In a peristaltic pump, the flexible tubing is squeezed to make the fluid flow through the tubing. The following are the steps used to measure and collect a water sample using peristaltic pump technology:
In a vacuum pump, negative pressure creates a vacuum that makes the fluid flow. The following are the steps used to measure and collect a sample using vacuum pump technology:
Automatic water samplers can collect either composite or discrete samples over time. In composite sampling, individual sample volumes are deposited into a single large sample container. In discrete sampling, individual sample volumes are deposited into individual small sample containers.
Composite sampling can provide a representative water sample for a certain period. Over time, a composite sampler deposits individual sample volumes into a single large sample container. The size of the sample container can vary. For example, a composite sampler could be used with a single 9 L container or a single 20 L container.
Discrete sampling is used to acquire multiple, distinct water samples over time. A discrete sampler deposits each sample volume into its own separate sample container. A stepper with distributor arm rotates among the sample containers and fills them one at a time.
The sample containers used in a discrete sampler are available in a variety of sizes, but a discrete sampler typically contains a set of sample containers that are uniform in size. For example, a discrete sampler could use a set of 0.5 L containers, a set of 1 L containers, or a set of 2 L containers. Because the space to hold the sample containers is finite, either many smaller containers or fewer larger containers can be used.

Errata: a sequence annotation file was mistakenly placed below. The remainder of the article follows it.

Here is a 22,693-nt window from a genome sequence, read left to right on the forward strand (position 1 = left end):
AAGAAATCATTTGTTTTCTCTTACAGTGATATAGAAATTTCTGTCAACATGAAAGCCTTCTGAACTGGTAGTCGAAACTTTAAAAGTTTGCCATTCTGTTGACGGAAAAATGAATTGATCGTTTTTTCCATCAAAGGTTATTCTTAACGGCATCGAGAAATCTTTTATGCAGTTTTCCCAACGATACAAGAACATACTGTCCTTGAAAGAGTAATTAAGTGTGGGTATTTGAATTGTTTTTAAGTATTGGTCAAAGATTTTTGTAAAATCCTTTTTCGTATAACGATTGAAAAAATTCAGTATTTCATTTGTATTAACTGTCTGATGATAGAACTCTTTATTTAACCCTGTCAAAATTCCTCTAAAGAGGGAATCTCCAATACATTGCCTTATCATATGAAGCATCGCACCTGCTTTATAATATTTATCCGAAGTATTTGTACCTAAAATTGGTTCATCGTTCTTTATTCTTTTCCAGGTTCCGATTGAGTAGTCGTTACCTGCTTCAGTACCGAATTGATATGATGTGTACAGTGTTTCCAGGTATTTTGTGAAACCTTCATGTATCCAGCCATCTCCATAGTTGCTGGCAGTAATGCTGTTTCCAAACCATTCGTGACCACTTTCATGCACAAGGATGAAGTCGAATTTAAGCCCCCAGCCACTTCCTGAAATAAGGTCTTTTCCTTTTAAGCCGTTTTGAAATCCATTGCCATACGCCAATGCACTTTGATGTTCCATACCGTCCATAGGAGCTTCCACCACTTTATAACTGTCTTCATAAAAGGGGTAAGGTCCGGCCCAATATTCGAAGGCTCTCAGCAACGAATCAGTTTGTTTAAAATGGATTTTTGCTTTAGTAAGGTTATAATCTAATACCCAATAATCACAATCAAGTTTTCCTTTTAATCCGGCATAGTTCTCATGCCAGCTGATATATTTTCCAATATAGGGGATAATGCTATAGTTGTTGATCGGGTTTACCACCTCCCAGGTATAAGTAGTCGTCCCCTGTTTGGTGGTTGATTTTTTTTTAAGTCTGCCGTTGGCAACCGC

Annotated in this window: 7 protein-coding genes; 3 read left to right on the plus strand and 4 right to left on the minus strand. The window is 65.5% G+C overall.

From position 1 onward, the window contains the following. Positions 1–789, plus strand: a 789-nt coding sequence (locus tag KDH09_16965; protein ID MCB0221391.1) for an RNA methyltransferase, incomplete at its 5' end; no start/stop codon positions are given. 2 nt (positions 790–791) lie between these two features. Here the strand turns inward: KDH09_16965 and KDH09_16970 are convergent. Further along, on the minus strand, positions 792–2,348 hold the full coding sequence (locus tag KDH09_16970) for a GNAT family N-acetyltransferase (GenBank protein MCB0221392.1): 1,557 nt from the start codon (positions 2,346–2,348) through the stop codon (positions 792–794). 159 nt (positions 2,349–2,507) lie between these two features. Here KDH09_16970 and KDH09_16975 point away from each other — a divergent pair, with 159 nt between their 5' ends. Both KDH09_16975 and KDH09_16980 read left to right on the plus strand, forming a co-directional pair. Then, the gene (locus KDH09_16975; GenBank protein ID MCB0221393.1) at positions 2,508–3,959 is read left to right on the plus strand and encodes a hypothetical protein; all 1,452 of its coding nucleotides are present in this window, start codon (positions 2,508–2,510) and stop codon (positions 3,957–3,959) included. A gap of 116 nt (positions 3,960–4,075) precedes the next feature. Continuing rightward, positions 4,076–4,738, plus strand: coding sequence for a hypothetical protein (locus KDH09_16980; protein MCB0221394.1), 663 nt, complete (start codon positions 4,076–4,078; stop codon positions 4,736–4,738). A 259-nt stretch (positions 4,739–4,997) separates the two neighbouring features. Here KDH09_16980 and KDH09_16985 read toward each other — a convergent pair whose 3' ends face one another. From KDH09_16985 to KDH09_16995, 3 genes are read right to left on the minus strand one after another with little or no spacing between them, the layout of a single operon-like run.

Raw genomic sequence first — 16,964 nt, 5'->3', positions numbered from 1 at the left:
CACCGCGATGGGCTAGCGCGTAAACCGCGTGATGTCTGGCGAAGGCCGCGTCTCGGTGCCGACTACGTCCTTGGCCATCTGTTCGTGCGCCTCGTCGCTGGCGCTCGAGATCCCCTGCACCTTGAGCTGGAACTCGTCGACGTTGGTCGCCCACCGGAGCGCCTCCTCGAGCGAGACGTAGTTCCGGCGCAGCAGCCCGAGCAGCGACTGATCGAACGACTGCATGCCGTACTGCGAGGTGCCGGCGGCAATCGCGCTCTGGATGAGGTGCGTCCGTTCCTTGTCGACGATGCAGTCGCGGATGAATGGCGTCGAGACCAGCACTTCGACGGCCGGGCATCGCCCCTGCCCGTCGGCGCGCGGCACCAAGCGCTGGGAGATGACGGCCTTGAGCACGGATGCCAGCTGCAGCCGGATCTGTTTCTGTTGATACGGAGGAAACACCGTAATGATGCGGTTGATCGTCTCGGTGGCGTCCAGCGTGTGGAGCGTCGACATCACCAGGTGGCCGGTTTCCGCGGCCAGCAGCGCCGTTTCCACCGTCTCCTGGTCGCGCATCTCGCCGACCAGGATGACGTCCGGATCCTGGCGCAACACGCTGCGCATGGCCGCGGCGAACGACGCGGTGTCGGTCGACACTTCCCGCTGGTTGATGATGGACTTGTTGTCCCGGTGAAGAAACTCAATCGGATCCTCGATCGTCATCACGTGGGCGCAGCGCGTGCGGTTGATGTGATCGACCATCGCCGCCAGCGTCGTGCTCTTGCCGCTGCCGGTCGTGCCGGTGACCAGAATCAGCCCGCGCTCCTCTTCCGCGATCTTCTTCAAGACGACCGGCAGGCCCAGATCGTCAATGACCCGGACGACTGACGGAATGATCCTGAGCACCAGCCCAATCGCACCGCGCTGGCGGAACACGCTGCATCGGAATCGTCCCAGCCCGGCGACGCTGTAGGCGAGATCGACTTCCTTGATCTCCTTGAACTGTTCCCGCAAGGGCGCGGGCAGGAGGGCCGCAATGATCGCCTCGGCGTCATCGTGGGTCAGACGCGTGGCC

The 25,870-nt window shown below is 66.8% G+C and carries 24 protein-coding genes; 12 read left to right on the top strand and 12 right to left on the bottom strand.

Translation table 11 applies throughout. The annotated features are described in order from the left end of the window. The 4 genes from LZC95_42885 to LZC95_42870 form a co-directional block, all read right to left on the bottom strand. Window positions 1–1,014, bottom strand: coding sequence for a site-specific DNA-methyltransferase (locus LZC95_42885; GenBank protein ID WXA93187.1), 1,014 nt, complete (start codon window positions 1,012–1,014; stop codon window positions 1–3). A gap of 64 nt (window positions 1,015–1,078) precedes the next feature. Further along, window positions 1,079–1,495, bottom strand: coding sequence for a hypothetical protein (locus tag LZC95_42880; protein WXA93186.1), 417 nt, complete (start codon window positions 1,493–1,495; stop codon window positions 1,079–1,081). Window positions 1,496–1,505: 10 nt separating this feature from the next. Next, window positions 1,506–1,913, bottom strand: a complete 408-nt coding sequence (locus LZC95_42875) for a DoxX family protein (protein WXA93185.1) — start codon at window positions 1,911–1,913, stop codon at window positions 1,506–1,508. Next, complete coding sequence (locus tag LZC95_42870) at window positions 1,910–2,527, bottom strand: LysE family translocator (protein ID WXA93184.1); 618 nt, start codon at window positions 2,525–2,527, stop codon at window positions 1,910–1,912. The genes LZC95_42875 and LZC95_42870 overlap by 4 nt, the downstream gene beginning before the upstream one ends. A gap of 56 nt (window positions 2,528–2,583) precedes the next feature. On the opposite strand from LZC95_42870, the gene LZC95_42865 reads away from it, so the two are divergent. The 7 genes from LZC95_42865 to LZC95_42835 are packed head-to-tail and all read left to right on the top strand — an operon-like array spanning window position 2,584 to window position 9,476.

A variation on discrete sampling is multi-composite sampling. Multi-composite sampling uses a discrete sampler to deposit multiple sample volumes into a single sample container. The distributor arm then rotates to fill the next container in the same manner.
Automatic water samplers are either portable or stationary. A portable water sampler can be moved easily from one site location to another. A stationary water sampler is designed to remain at a fixed installation. Both types of water samplers can be used to collect either composite or discrete samples.
As the term "portable" implies, a portable sampler is one that can be moved easily from one sampling site to another. (If required, however, a portable sampler can remain at a single site.) Because of their smaller size, portable samplers may also be used at space-restricted locations.
As the term "stationary" implies, a stationary sampler is designed to remain at a particular sampling site for an extended period. Although a stationary sampler is often considered a permanent fixture, it can be moved from a site.
Automatic water samplers may or may not be used to chill their collected water samples. Chilling options are available using either a portable or stationary sampler; however, the samplers' methods for chilling samples are different.
Chilling water samples significantly reduces the rate at which chemical reactions and biological phase changes occur in the samples. Consequently, water samples are more accurate and representative of their water sources.
Stationary samplers typically chill samples using a refrigerator. When a refrigerator, powered by an ac power source, is used in a water sampling system, samples can be kept chilled for months. Water samples are typically kept at a temperature of 4 degrees Celsius (39 degrees Fahrenheit).
Portable samplers typically chill samples using ice placed in a cooling chamber. Many portable samplers are equipped with a cooling chamber in their base. The cooling chamber has an insulated cavity that can be filled with cubed or crushed ice. The use of ice can keep samples chilled for up to 24 hours prior to the samples' collection for analysis.